These bold flower paintings seize and touch the viewer in an instant, in a way that only a painted picture can do and, of course, further unhurried inspection reveals a richness at the heart of the thing. Each represents a different botanical specimen presumably based on a real life sample but it is clear that realist portrayal is not at issue here. Pat Service is merely an admirer of natural bouquets not an expert horticulturalist. All the same, like all of Service’s work, The Flower Paintings find origin in the surroundings of her life and observations but interpretively expand upon the dull limits of outward appearances. Only the small circles, signifying pistils, anchoring each floral shape at its centre have a peculiar exactness intimating a notion of plant science but ultimately make no concession to accuracy or illusionism. From painting to painting, each monochrome palette varies hues that are only casually attendant to the natural spectrum. Mainly the paint is applied on its own terms abjuring the contours and folds faithful to delicate petals in favour of examining the plain and uncomplicated contour of a flat canvas. Thinly, I think, at first and never awfully thick, a loose but solid wash forms the general silhouette of each bloom over which short, sturdy, brusque strokes of the same colour introduce textures and nuanced, layered tones pushing the colour to the edges of the petals, ragged in places with the unfussy dragging of a dry brush. Around the outside contours of each posy is a thin strip of raw, un-primed canvas like an outline separating the spectacular, large flower from the surrounding negative space remaining in the frame. The negative space is painted white, titanium white, making the lack of spatial definition a deliberate and integral element of the composition, the thin border of ivory white, unpainted canvas left around the flower describes the line of an invisible drawing.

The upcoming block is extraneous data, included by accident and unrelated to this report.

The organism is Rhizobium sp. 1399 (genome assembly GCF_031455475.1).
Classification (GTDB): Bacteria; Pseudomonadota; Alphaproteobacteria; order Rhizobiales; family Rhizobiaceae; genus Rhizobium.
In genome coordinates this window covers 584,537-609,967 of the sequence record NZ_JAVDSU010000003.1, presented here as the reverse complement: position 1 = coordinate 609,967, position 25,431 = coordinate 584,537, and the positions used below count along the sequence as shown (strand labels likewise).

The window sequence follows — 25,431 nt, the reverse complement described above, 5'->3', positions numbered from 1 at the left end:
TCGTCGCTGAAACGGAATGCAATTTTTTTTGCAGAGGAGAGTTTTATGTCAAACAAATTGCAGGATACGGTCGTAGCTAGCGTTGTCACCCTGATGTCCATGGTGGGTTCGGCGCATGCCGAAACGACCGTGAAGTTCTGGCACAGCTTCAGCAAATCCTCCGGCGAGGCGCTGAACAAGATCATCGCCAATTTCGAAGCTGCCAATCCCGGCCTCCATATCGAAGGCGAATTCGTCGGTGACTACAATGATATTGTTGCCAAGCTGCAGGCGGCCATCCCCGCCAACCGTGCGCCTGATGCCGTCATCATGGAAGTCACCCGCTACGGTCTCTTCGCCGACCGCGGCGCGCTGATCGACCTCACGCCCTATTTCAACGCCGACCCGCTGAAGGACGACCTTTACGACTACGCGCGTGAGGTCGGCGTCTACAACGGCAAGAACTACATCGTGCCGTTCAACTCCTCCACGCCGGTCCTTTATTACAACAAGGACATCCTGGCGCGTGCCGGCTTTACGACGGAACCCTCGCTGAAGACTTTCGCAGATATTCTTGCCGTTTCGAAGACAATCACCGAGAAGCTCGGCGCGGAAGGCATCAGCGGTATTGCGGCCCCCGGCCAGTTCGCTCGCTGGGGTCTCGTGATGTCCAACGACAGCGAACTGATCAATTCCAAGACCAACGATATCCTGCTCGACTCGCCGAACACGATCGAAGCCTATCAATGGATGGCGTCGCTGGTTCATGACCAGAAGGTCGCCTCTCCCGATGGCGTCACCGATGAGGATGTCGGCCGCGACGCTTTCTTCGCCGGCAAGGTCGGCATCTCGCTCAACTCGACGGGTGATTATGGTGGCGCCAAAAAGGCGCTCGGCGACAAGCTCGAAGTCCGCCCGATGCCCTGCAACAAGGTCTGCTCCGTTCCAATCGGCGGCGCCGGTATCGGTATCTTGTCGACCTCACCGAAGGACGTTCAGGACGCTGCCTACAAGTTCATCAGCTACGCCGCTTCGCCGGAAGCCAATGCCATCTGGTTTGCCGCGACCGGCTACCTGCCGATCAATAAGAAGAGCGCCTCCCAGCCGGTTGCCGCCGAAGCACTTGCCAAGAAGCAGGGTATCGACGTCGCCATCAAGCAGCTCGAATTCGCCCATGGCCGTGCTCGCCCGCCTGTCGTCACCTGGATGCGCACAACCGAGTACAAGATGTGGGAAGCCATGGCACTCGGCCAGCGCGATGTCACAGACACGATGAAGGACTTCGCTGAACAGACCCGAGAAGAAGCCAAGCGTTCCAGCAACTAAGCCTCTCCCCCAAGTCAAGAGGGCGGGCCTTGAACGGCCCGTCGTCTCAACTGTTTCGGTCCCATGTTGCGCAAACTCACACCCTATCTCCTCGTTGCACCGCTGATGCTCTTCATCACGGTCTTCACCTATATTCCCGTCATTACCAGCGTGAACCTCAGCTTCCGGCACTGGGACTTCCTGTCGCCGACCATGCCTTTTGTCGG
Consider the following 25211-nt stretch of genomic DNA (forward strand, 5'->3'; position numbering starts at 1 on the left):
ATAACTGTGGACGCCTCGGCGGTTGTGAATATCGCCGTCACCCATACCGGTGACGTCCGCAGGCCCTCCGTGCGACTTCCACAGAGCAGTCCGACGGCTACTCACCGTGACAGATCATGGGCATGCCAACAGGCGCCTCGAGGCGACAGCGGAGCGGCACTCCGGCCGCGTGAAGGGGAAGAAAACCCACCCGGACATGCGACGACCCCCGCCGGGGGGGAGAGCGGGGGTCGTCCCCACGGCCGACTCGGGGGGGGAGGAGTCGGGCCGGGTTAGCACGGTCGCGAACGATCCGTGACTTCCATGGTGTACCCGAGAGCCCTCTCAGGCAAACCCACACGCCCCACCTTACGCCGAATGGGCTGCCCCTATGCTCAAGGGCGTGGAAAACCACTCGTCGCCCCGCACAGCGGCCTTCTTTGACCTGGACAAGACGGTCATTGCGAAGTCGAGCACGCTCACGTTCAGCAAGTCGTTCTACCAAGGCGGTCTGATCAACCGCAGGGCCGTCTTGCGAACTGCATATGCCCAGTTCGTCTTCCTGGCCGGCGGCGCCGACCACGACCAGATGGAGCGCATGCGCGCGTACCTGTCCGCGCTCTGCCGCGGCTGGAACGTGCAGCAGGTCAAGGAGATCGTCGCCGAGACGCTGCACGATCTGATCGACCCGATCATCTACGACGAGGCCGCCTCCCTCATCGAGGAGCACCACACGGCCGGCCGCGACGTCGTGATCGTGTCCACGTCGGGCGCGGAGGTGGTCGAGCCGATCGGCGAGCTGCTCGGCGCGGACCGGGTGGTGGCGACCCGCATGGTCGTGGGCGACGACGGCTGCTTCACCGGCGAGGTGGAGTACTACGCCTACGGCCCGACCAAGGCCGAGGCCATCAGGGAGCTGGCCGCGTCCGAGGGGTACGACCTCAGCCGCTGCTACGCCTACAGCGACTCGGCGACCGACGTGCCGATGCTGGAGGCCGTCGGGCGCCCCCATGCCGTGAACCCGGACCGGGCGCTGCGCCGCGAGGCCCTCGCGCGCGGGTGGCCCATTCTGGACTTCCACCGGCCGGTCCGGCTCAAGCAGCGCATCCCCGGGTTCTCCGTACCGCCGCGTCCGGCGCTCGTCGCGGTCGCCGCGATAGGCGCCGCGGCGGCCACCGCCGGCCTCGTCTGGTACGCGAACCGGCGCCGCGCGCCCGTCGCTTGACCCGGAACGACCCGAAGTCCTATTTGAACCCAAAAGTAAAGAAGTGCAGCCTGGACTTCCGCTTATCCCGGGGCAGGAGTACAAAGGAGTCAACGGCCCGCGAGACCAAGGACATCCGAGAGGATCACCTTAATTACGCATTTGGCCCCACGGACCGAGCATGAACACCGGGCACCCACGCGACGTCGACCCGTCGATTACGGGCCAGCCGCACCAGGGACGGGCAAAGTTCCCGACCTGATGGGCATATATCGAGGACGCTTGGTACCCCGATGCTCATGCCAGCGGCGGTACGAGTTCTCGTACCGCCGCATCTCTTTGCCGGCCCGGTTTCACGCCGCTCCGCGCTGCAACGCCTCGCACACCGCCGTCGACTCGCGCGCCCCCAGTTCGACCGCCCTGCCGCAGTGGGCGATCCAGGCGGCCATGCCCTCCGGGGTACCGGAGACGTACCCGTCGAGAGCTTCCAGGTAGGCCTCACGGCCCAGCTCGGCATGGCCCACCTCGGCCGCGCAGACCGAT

The tradition of floral painting and its connotations for the cycles of life, domestic comfort and ephemeral glory reaches back to the ancient world. It also drags disparaging associations of a dainty banality, a cloying impression of amateur crowd pleasing so-called feminine art. At a glance, Pat Service’s flowers can remind a viewer of the particularly delicate, somewhat Victorian custom of pressed flowers but in another glance, this bold art bears a stronger and favourable comparison to Andy Warhol’s 1964 Flower Paintings. To my mind, the similarities are most obvious in the square formats used by the two artists and in the matter-of-fact flat applications of vivid colours often incongruous to the shared floral subject.  Of course, Warhol’s flowers are silkscreened from a found magazine image and Service has painted hers by hand but there is a clearly generic character to either series. Neither Andy Warhol’s or Pat Service’s versions of this subject are really about flowers.  This work concerns the vital act of portrayal, of working paint and colour and form to render a familiar theme in an unfamiliar way and convey the essence and ordinariness of beauty.